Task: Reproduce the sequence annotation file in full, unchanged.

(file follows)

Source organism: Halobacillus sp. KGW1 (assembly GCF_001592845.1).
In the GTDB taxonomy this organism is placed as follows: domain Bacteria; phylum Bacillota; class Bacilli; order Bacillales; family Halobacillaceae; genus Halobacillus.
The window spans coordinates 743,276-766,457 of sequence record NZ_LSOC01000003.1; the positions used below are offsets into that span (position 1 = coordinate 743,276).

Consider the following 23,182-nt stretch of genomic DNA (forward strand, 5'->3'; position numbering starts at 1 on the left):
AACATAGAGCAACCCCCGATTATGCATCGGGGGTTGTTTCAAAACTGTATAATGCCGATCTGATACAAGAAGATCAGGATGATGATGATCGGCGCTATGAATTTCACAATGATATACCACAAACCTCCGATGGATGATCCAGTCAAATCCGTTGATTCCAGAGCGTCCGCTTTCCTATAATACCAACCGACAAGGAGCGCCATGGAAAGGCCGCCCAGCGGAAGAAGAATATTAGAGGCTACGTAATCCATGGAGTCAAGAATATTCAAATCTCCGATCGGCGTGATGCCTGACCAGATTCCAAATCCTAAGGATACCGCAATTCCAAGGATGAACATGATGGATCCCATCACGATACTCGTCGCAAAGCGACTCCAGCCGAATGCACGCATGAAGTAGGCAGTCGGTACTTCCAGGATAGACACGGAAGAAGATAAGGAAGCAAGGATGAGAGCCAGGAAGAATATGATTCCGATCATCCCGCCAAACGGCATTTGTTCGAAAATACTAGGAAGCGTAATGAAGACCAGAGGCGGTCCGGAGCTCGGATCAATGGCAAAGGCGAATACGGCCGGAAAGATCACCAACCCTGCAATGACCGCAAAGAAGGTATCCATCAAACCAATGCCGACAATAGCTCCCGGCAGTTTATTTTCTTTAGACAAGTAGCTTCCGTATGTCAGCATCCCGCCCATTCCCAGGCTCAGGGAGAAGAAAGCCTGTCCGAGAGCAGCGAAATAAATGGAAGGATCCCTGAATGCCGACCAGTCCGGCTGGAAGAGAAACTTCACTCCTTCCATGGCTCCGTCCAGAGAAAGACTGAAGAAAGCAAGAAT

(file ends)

Source organism: Halobacillus sp. KGW1 (assembly GCF_001592845.1).
In the GTDB taxonomy this organism is placed as follows: domain Bacteria; phylum Bacillota; class Bacilli; order Bacillales; family Halobacillaceae; genus Halobacillus.
The window spans coordinates 743,276-766,457 of sequence record NZ_LSOC01000003.1; the positions used below are offsets into that span (position 1 = coordinate 743,276).

Consider the following 23,182-nt stretch of genomic DNA (forward strand, 5'->3'; position numbering starts at 1 on the left):
AACATAGAGCAACCCCCGATTATGCATCGGGGGTTGTTTCAAAACTGTATAATGCCGATCTGATACAAGAAGATCAGGATGATGATGATCGGCGCTATGAATTTCACAATGATATACCACAAACCTCCGATGGATGATCCAGTCAAATCCGTTGATTCCAGAGCGTCCGCTTTCCTATAATACCAACCGACAAGGAGCGCCATGGAAAGGCCGCCCAGCGGAAGAAGAATATTAGAGGCTACGTAATCCATGGAGTCAAGAATATTCAAATCTCCGATCGGCGTGATGCCTGACCAGATTCCAAATCCTAAGGATACCGCAATTCCAAGGATGAACATGATGGATCCCATCACGATACTCGTCGCAAAGCGACTCCAGCCGAATGCACGCATGAAGTAGGCAGTCGGTACTTCCAGGATAGACACGGAAGAAGATAAGGAAGCAAGGATGAGAGCCAGGAAGAATATGATTCCGATCATCCCGCCAAACGGCATTTGTTCGAAAATACTAGGAAGCGTAATGAAGACCAGAGGCGGTCCGGAGCTCGGATCAATGGCAAAGGCGAATACGGCCGGAAAGATCACCAACCCTGCAATGACCGCAAAGAAGGTATCCATCAAACCAATGCCGACAATAGCTCCCGGCAGTTTATTTTCTTTAGACAAGTAGCTTCCGTATGTCAGCATCCCGCCCATTCCCAGGCTCAGGGAGAAGAAAGCCTGTCCGAGAGCAGCGAAATAAATGGAAGGATCCCTGAATGCCGACCAGTCCGGCTGGAAGAGAAACTTCACTCCTTCCATGGCTCCGTCCAGAGAAAGACTGAAGAAAGCAAGAAT